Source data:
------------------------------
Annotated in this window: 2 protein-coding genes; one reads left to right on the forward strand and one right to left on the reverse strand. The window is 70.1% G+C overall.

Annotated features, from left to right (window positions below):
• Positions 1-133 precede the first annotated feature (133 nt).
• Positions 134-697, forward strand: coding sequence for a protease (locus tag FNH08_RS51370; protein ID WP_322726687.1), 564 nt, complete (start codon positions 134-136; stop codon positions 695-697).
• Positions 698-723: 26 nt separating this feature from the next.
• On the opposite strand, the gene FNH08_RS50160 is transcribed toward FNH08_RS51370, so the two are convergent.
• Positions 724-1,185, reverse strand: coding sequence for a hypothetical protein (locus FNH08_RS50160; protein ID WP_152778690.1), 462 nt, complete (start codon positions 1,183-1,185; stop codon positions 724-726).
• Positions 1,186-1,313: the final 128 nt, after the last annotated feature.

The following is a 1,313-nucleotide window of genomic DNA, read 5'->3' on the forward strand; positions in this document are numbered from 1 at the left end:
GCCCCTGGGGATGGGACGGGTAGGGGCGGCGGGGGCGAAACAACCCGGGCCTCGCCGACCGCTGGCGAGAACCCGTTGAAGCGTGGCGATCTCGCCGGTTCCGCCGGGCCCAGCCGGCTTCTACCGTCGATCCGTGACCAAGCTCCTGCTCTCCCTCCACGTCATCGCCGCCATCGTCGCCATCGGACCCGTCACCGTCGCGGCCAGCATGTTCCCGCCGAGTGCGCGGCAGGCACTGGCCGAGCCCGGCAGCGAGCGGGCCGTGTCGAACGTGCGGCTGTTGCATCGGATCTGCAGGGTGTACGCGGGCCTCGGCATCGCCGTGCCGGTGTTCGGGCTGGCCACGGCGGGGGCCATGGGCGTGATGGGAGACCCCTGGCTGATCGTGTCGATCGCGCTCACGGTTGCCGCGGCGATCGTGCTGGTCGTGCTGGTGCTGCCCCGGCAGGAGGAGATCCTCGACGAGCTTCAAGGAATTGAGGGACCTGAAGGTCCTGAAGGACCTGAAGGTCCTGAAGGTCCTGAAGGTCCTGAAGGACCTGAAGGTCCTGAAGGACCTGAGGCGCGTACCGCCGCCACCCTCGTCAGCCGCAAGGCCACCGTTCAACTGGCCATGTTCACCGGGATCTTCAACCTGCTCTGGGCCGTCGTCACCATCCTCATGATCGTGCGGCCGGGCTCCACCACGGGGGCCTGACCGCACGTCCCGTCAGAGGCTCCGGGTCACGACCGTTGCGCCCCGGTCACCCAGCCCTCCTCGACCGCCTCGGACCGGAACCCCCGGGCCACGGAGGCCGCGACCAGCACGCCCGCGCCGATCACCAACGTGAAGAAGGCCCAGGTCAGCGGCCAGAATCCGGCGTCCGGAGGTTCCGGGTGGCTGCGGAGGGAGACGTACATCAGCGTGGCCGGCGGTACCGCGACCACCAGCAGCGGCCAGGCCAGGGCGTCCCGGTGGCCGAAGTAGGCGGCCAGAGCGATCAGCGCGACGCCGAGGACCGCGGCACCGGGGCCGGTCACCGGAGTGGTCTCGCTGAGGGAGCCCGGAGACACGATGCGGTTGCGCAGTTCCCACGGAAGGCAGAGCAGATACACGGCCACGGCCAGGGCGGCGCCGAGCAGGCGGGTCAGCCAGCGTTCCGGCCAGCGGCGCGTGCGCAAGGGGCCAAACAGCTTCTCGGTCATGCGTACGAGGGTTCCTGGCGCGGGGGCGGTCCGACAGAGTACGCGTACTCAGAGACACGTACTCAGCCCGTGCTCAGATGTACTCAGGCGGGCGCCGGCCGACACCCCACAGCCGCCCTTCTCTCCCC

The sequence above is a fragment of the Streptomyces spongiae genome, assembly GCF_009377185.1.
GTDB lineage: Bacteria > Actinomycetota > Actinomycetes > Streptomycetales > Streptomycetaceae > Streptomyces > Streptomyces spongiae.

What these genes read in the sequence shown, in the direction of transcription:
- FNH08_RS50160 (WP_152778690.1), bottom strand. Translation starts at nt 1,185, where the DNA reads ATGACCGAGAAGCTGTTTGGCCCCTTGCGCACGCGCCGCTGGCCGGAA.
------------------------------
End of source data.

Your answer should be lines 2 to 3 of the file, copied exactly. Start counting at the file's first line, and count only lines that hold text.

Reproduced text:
Annotated features, from left to right (window positions below):
• Positions 1-133 precede the first annotated feature (133 nt).